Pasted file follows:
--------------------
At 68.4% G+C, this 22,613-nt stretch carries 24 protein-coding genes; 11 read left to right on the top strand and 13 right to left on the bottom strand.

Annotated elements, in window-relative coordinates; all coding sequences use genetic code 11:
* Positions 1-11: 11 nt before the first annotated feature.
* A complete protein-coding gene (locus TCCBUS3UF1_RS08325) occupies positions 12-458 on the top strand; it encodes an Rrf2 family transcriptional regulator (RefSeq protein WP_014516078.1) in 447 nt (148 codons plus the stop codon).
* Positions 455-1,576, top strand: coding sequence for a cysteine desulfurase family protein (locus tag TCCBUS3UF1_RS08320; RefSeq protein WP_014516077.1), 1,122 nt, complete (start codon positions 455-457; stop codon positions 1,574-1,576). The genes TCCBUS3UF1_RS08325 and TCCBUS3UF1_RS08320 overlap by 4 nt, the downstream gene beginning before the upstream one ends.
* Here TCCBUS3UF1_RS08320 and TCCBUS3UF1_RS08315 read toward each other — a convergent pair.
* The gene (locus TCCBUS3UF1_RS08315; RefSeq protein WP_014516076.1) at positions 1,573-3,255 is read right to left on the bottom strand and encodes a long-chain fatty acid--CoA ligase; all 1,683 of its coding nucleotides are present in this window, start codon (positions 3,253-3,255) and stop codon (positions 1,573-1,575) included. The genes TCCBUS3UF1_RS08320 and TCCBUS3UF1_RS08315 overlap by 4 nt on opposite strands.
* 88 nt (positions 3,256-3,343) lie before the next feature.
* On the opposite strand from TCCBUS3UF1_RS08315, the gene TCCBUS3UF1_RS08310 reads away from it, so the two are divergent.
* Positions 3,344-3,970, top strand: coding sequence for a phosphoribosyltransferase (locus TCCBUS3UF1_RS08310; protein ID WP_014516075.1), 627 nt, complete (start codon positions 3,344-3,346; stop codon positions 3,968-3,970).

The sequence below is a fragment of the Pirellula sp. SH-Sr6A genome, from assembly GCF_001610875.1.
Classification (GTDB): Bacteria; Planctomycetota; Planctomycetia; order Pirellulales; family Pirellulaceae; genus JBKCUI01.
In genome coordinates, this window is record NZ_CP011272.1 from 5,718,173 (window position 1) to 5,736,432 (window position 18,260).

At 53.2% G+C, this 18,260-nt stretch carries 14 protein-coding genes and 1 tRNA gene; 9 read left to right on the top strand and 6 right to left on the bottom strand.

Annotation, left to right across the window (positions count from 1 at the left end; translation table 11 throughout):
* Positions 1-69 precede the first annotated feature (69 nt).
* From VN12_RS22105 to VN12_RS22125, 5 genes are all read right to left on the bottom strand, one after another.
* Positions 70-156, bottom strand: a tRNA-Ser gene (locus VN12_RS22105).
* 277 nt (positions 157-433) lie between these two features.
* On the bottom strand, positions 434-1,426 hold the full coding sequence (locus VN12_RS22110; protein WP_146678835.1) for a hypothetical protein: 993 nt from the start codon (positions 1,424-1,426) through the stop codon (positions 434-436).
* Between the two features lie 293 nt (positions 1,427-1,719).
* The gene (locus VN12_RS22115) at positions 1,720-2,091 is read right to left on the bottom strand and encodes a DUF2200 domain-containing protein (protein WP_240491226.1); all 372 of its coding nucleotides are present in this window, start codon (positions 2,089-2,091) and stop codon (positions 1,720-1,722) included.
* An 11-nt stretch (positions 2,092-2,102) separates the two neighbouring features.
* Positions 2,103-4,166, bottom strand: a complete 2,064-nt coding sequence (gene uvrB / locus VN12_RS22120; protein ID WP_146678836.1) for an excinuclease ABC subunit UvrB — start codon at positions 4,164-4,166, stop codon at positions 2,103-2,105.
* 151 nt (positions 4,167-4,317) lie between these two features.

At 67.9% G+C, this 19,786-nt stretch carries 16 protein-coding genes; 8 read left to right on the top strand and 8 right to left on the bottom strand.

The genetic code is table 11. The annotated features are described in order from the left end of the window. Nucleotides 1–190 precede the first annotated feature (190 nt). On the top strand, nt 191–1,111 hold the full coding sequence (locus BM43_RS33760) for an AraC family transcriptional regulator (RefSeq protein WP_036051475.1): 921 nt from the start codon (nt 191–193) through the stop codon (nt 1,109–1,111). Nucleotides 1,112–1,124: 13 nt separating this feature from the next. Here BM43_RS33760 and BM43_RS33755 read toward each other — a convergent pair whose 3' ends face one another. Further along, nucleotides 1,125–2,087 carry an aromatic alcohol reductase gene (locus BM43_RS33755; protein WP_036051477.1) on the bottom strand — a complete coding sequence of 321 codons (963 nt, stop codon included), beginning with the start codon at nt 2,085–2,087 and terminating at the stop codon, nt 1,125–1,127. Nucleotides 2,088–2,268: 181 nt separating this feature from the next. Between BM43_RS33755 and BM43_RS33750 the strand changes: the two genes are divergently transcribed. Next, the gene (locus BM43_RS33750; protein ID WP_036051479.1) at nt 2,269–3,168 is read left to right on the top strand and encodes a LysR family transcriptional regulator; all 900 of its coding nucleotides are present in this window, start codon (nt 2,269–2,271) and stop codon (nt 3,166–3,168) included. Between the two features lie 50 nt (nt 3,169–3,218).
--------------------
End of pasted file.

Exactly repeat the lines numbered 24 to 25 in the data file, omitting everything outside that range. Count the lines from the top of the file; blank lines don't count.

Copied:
* Positions 2,103-4,166, bottom strand: a complete 2,064-nt coding sequence (gene uvrB / locus VN12_RS22120; protein ID WP_146678836.1) for an excinuclease ABC subunit UvrB — start codon at positions 4,164-4,166, stop codon at positions 2,103-2,105.
* 151 nt (positions 4,167-4,317) lie between these two features.